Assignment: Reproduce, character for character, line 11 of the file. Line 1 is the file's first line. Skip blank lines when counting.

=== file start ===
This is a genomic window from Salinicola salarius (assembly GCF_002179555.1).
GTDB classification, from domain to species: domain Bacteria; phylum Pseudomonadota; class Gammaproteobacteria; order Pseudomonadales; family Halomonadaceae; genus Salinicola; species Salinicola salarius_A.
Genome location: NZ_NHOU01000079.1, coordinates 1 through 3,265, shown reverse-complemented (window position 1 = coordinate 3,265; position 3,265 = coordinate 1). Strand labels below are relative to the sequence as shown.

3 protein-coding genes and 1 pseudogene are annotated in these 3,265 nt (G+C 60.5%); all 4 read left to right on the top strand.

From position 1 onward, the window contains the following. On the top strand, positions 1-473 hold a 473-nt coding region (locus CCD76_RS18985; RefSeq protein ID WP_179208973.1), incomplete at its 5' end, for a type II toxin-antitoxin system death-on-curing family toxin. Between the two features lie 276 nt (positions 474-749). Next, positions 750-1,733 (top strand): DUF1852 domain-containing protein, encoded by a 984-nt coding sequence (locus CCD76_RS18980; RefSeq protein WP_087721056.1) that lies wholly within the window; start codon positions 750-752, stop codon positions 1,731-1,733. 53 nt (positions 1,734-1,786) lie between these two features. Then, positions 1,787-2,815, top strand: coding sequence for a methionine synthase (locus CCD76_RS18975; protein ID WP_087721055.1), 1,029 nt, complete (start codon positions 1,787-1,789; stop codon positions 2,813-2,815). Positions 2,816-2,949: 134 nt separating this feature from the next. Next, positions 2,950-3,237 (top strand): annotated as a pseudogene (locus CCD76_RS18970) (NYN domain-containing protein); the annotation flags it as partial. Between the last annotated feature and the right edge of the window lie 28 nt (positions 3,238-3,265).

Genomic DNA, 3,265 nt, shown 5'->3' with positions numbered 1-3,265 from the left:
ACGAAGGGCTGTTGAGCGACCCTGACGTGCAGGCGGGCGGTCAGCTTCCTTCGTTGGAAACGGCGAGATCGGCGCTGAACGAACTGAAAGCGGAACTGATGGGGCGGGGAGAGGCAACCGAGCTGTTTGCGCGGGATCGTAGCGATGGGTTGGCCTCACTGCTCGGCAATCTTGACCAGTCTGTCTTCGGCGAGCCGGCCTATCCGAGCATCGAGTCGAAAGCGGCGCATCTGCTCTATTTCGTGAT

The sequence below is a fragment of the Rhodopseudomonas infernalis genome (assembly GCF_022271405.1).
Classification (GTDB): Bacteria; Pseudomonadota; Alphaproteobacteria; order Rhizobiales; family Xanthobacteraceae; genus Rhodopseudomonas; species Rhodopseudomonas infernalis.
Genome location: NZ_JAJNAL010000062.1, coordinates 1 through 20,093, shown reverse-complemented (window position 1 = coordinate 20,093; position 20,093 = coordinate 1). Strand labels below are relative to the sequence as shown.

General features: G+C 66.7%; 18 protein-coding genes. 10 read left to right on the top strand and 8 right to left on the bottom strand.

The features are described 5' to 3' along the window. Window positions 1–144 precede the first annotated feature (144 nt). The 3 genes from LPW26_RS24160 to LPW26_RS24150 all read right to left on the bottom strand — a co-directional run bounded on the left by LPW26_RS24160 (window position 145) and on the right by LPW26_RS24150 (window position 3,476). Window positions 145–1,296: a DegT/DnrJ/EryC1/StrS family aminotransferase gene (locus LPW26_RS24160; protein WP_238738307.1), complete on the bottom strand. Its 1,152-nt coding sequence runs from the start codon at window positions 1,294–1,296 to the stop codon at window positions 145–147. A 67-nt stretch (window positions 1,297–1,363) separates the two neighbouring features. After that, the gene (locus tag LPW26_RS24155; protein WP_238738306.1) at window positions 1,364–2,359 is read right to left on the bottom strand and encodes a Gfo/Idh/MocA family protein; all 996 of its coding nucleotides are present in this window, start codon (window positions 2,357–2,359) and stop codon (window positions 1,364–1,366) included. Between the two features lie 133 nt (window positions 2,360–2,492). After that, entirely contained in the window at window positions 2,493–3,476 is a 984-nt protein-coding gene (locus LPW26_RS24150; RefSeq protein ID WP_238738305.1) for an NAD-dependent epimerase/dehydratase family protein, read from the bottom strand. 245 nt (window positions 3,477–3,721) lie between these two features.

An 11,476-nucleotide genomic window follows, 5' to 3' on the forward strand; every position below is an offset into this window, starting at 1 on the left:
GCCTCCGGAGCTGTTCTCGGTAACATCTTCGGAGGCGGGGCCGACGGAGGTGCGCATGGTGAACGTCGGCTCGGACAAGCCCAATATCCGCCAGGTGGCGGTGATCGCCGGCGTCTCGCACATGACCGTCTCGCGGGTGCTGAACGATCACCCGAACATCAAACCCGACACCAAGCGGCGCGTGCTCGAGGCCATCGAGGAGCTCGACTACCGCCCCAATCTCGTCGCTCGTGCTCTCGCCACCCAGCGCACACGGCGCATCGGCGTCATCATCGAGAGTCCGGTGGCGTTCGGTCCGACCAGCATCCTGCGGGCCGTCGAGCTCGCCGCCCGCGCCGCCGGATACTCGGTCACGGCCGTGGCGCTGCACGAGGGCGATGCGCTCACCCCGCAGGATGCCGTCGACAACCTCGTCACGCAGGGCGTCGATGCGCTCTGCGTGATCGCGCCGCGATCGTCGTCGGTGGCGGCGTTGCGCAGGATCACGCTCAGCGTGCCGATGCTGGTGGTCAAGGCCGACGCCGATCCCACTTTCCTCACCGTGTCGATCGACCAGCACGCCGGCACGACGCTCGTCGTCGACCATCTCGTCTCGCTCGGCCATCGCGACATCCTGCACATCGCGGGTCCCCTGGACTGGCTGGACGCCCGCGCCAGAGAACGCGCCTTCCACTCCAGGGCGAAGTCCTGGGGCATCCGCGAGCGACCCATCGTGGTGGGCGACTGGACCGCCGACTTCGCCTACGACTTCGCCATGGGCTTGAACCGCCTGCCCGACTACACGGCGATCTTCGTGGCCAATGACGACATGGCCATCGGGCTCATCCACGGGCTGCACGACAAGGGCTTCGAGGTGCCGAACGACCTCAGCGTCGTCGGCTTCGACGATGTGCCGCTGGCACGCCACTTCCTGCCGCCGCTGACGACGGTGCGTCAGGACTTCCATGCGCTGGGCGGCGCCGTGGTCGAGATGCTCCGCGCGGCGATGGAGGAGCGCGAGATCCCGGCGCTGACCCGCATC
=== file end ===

General features: G+C 66.7%; 18 protein-coding genes. 10 read left to right on the top strand and 8 right to left on the bottom strand.